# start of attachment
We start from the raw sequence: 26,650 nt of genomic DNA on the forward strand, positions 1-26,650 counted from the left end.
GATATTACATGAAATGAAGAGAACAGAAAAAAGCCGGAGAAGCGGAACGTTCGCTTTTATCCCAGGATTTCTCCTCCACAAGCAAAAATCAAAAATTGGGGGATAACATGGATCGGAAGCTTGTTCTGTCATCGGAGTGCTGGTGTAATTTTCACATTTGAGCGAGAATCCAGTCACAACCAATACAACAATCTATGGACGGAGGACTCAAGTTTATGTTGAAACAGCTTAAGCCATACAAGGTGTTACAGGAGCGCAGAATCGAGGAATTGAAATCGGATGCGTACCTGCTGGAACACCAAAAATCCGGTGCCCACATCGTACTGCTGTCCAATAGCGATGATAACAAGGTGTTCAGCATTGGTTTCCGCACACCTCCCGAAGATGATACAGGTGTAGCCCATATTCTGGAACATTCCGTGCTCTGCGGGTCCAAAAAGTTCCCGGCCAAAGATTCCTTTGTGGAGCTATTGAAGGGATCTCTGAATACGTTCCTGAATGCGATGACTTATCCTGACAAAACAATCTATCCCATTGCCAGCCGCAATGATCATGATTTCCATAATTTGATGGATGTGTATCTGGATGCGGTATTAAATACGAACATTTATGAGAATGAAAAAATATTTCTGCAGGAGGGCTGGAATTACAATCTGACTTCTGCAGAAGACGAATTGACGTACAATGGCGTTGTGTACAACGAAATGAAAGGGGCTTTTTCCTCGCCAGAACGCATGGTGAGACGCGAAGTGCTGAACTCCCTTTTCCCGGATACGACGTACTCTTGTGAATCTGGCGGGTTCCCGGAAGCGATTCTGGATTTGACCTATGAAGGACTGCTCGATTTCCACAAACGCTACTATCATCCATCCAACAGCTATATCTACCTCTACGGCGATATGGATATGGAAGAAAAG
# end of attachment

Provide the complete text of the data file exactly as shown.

We start from the raw sequence: 26,650 nt of genomic DNA on the forward strand, positions 1-26,650 counted from the left end.
GATATTACATGAAATGAAGAGAACAGAAAAAAGCCGGAGAAGCGGAACGTTCGCTTTTATCCCAGGATTTCTCCTCCACAAGCAAAAATCAAAAATTGGGGGATAACATGGATCGGAAGCTTGTTCTGTCATCGGAGTGCTGGTGTAATTTTCACATTTGAGCGAGAATCCAGTCACAACCAATACAACAATCTATGGACGGAGGACTCAAGTTTATGTTGAAACAGCTTAAGCCATACAAGGTGTTACAGGAGCGCAGAATCGAGGAATTGAAATCGGATGCGTACCTGCTGGAACACCAAAAATCCGGTGCCCACATCGTACTGCTGTCCAATAGCGATGATAACAAGGTGTTCAGCATTGGTTTCCGCACACCTCCCGAAGATGATACAGGTGTAGCCCATATTCTGGAACATTCCGTGCTCTGCGGGTCCAAAAAGTTCCCGGCCAAAGATTCCTTTGTGGAGCTATTGAAGGGATCTCTGAATACGTTCCTGAATGCGATGACTTATCCTGACAAAACAATCTATCCCATTGCCAGCCGCAATGATCATGATTTCCATAATTTGATGGATGTGTATCTGGATGCGGTATTAAATACGAACATTTATGAGAATGAAAAAATATTTCTGCAGGAGGGCTGGAATTACAATCTGACTTCTGCAGAAGACGAATTGACGTACAATGGCGTTGTGTACAACGAAATGAAAGGGGCTTTTTCCTCGCCAGAACGCATGGTGAGACGCGAAGTGCTGAACTCCCTTTTCCCGGATACGACGTACTCTTGTGAATCTGGCGGGTTCCCGGAAGCGATTCTGGATTTGACCTATGAAGGACTGCTCGATTTCCACAAACGCTACTATCATCCATCCAACAGCTATATCTACCTCTACGGCGATATGGATATGGAAGAAAAG